If you are a like most everyone in the world, you are keenly aware of human’s impact on the planet. The general consensus is that we are impacting the planet negatively and many people have started to consciously reduce their carbon footprint. Drip septic systems are part of an overall water conservation plan that is helping many people do just that.
First, we need to familiarize ourselves with what a drip septic system is. A drip septic system is composed of a regular tank plus a finger-like system that "drips" water into the septic drainfield. When the gray-water level (review basic septic tank design) makes it up to the baffle it will exit the septic tank and flow into the drip fingers. The fingers will then drip the gray-water into the soil for filtering and purification. Septic systems are a very crucial part in a rural setting. Mostly, it is a public trend to neglect septic systems which is may be an important aspect of their lives and many even lack basic knowledge about the functioning of their septic system.
Many people see a septic system as just a pipe that sends whatever you flushed down your toilet to the yard and is instantly turned into mulch. Owning and maintaining a septic system does require some basic knowledge and it is your responsibility as a homeowner to educate yourself. Drip septic systems are becoming an important part of rural living, so read up!
People who live in cities often have a cottage in the country or move to the country entirely. This is when they encounter the rural-living learning curve. The first thing you need to learn about is the hidden costs that may come with your septic tank installation. Installing your system in rocky ground can cost an average of $35,000 more than installing in soft soil.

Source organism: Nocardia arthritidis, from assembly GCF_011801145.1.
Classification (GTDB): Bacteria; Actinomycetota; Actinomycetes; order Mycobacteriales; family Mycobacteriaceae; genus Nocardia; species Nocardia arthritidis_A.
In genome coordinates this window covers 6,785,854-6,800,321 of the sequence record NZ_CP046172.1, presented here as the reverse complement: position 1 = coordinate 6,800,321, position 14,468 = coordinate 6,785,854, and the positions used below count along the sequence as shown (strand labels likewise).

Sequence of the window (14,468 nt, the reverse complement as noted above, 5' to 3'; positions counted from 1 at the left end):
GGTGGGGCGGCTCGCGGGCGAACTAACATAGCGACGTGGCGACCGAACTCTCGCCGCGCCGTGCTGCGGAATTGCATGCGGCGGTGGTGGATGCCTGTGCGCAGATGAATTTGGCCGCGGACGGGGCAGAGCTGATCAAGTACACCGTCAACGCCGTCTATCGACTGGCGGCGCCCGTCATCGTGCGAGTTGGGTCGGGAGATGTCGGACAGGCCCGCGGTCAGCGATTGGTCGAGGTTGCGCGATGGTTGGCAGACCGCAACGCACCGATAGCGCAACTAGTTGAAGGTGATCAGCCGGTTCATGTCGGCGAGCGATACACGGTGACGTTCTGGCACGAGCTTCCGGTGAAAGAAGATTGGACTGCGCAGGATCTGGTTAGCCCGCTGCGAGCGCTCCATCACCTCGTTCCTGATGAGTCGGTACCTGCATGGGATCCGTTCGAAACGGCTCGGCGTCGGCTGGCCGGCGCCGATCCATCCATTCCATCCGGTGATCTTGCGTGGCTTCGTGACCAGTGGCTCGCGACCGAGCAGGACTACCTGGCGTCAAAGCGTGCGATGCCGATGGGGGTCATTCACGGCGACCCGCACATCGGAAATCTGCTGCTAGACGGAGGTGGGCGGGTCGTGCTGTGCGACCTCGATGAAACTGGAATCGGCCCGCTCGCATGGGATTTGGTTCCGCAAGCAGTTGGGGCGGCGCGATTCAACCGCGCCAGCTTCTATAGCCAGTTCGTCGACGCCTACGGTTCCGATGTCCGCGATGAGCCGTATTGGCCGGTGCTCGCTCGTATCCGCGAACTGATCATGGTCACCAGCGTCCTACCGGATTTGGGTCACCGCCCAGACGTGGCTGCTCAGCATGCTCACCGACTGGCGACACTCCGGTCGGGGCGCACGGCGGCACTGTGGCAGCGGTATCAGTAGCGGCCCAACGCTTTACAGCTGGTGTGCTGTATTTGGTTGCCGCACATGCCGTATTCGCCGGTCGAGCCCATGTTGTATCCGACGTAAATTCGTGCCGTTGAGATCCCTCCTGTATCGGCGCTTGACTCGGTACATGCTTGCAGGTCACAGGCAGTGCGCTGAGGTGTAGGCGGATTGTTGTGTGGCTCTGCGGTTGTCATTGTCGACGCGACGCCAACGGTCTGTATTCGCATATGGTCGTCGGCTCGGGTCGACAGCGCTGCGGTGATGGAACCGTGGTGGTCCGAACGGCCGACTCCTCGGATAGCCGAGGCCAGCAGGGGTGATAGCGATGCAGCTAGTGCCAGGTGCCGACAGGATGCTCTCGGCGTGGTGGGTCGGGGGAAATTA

Once your septic system is installed you have to care for it. Never flush anything non-biodegradable down your drains. That includes disinfectants, bleach, anti-bacterial chemicals, paint, oils, drain cleaner, solvent, pesticides, swabs, cat litter, cigarettes, sanitary products and cooking oils. The only things entering your septic tank should be water, toilet paper and excrement. Non-biodegradable products will fill your septic tank up in record time and require septic tank pumping on a regular basis. If you choose not to pump out your drip septic system then you run the risk damaging the system and the drain field which can cost tens of thousands to fix if it fails. Some signs of a failing septic system include:
- Patches of very green and rapidly growing grass above your drain field
- Spongy turf above your drain field
- Slowly draining toilets and sinks
- A septic tank smell floating around the neighborhood
A drip septic system is just the beginning of your water conservation strategy. In order to actually make a difference in your water use you will have to install low-flow water fixtures, install water-conserving dishwashers and washing machines, take shorter showers and turn the water off while you brush your teeth.
Another consideration is the need for regular maintenance of your drip septic system to keep it running smoothly. One of the things that really helps with that is septic tank risers because they allow easy access to your septic tank by septic contractors. Easy access means that you have to pay less for the work and paying less is always the way to go. You should have your drip septic system checked every 2 to 3 years and emptied with about the same frequency.